For almost a year, Cloudkick has been offering tools that help web startups and developers manage their applications on cloud infrastructure like Amazon’s Elastic Compute Cloud. Now it’s finally ready to start making money from those services.
The San Francisco company’s existing features — including a dashboard with an overview of your cloud infrastructure, email alerts, and graphs that you help you visualize data like bandwidth requirements — will always be free, said co-founder and chief executive Alex Polvi. But Cloudkick wants to charge for features on top of the basic service, such as SMS alerts when your app has problems and a change-log tool where sysadmins can communicate with each other, which Polvi described as “Twitter for servers.”
“We’re calling [the core product] our developer plan,” Polvi said. “That way there’s a lower barrier to entry and we can help some folks out in managing their applications. Then if you’re a business actively using it and you can depend on our servers, you can pay for the commercial version.”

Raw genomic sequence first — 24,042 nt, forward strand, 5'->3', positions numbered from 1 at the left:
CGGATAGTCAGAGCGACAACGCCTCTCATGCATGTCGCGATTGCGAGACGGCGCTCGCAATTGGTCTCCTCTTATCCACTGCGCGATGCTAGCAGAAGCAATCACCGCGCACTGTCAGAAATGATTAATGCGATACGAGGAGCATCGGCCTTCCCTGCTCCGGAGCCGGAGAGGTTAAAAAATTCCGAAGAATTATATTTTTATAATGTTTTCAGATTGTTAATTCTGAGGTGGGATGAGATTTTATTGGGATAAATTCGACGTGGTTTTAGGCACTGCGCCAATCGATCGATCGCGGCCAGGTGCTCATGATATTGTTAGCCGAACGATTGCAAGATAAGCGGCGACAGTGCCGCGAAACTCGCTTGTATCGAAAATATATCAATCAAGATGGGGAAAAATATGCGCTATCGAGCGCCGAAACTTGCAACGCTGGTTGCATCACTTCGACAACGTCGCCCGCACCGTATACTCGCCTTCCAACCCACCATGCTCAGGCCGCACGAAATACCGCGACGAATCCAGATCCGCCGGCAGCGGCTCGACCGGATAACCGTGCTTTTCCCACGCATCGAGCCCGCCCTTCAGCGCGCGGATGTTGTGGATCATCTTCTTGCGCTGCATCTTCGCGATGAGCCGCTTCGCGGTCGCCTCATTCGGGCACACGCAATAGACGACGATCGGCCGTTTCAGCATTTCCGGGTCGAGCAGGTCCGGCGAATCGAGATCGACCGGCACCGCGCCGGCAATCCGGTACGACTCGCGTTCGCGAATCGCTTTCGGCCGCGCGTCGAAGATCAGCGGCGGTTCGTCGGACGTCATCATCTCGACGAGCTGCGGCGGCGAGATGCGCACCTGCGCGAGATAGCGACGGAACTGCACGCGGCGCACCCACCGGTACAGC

There are already “thousands” of developers and companies using Cloudkick services, including location-based mobile application Foursquare, simple-blogging service Posterous, and Urban Airship, which helps developers add iPhone features like push notification. Besides, its simplicity, Polvi also touts Cloudkick’s support for seven different cloud providers: Amazon, Rackspace, Linode, GoGrid, Slicehost, RimuHosting, and VPS.NET. Not only can you run your application on the provider of your choice, but you can also manage applications on multiple clouds through a single interface using Cloudkick.
The company is also working on an open source project called libcloud that helps developers build applications that run on multiple platforms. Cloudkick has even added a provider directory, allowing developers to compare the pricing and features from each cloud provider.
Pricing for Cloudkick ranges from $99 a month to $599 a month, with the option for bigger companies to go higher if they want custom services.
Cloudkick was incubated by Y Combinator and raised $750,000 from Avalon Ventures and Nueva Ventures in September. Competitors include RightScale.
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